Ficuzza (PA)

"Gli alberi, gli alberi!" (The trees, the trees). The excited shout that opens chapter 2 of the Leopard (with its echoes of Xenophon's thalatta, thalatta) indicates the rarity and the importance of trees in western Sicily (even if the Leopard's trees turn out to be the ubiquitous but dismal Australian import, the eucalyptus). But the Bosco della Ficuzza is a real forest, with real trees. It was once the exclusive hunting reserve of the Bourbon king, Ferdinand IV - and still includes the palatial hunting lodge built in the style of an English country house for him and his English cronies, for the pursuit of boars, wolves, wildcats and probably anything furry that moved.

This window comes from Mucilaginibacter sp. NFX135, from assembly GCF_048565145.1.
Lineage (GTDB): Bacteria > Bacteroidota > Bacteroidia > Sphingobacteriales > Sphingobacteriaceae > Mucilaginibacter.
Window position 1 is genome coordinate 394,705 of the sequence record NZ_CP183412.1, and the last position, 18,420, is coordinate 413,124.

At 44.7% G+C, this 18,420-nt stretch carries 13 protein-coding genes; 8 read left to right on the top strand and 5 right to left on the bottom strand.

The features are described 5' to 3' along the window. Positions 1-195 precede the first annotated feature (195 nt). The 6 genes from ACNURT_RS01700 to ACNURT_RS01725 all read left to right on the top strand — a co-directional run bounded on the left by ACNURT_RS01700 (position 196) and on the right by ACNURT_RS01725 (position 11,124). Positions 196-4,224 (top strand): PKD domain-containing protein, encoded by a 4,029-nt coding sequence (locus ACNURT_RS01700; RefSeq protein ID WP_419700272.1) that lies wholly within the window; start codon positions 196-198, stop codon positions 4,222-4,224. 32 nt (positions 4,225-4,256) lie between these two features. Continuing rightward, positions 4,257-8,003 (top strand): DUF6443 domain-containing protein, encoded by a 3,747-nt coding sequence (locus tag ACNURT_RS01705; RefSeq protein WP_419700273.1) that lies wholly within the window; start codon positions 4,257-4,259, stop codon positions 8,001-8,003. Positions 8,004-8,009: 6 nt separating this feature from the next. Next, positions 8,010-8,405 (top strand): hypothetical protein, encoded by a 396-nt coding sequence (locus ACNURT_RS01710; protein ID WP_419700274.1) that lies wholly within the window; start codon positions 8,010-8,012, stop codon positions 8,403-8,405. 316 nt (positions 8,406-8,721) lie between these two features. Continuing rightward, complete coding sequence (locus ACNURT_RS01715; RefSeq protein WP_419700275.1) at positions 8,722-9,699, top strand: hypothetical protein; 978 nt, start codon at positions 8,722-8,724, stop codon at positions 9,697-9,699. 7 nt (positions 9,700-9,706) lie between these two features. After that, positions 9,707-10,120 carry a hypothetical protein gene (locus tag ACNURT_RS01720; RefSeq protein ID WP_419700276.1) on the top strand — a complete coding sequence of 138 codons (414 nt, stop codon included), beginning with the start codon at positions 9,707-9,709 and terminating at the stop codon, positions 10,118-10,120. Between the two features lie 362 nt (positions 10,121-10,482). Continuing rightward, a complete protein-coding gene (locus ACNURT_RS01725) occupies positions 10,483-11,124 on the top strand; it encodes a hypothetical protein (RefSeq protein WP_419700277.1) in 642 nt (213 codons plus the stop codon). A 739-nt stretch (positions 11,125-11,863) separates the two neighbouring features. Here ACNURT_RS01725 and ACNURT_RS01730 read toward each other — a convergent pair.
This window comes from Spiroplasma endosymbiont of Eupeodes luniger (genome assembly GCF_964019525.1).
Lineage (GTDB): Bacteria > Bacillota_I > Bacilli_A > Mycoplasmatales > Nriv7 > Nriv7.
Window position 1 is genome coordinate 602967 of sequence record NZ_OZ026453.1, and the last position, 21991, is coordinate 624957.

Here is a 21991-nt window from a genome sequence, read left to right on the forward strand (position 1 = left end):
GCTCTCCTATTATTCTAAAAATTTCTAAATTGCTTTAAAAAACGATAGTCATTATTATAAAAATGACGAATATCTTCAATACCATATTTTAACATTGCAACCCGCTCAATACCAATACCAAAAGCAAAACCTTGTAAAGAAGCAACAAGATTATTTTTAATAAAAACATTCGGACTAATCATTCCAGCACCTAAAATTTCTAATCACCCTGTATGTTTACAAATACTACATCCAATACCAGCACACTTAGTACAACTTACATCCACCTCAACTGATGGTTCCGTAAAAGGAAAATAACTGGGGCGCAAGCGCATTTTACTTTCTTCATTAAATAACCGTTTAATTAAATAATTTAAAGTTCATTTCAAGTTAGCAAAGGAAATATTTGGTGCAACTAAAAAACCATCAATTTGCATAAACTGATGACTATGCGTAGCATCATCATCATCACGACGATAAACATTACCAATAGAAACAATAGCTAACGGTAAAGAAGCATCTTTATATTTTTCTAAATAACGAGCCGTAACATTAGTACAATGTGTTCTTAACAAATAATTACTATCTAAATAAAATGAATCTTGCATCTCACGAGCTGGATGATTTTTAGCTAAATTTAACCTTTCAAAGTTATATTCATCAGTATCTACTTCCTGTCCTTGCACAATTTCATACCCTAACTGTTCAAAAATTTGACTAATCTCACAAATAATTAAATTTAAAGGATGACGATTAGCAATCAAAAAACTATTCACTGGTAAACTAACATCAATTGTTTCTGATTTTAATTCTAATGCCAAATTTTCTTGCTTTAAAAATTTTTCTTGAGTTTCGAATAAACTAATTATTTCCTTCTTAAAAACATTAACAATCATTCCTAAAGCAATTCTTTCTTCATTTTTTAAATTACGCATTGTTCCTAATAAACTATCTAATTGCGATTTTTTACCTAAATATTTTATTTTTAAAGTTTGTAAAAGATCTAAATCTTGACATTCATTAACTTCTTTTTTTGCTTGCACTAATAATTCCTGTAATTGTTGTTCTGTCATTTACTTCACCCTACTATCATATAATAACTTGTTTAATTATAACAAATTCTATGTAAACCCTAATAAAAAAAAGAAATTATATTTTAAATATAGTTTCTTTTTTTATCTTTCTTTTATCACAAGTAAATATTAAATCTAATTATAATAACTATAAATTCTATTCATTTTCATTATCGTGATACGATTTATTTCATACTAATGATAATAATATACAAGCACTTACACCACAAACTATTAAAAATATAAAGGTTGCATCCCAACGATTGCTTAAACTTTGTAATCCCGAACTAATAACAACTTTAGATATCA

Later it was a Mafia resource - a place for murder, corpse disposal, and hiding out - as well as the profit from the timber itself, and exploitation of water from the numerous springs.

Today the Bosco della Ficuzza is a park once more - this time for the public - a communal resource for fresh air, exercise and natural history. Dominated by the mighty Rocca di Busambra to the south, it's an area of outstanding natural beauty by any standard. The walk from the Rifugio Alpe Cucco up and then along the ridge of the Rocca is fantastic, but also fantastically dangerous - alas only for experienced alpinists.

Ficuzza orchids
Ficuzza view northwards


Use the table below to find your way around Sicily:

Printer friendly page: click to print

What's new? Search the site? Main Index? Bookshop? Top of Page?
The Classics Pages are written and designed by Andrew Wilson
Comments, questions and contributions welcome.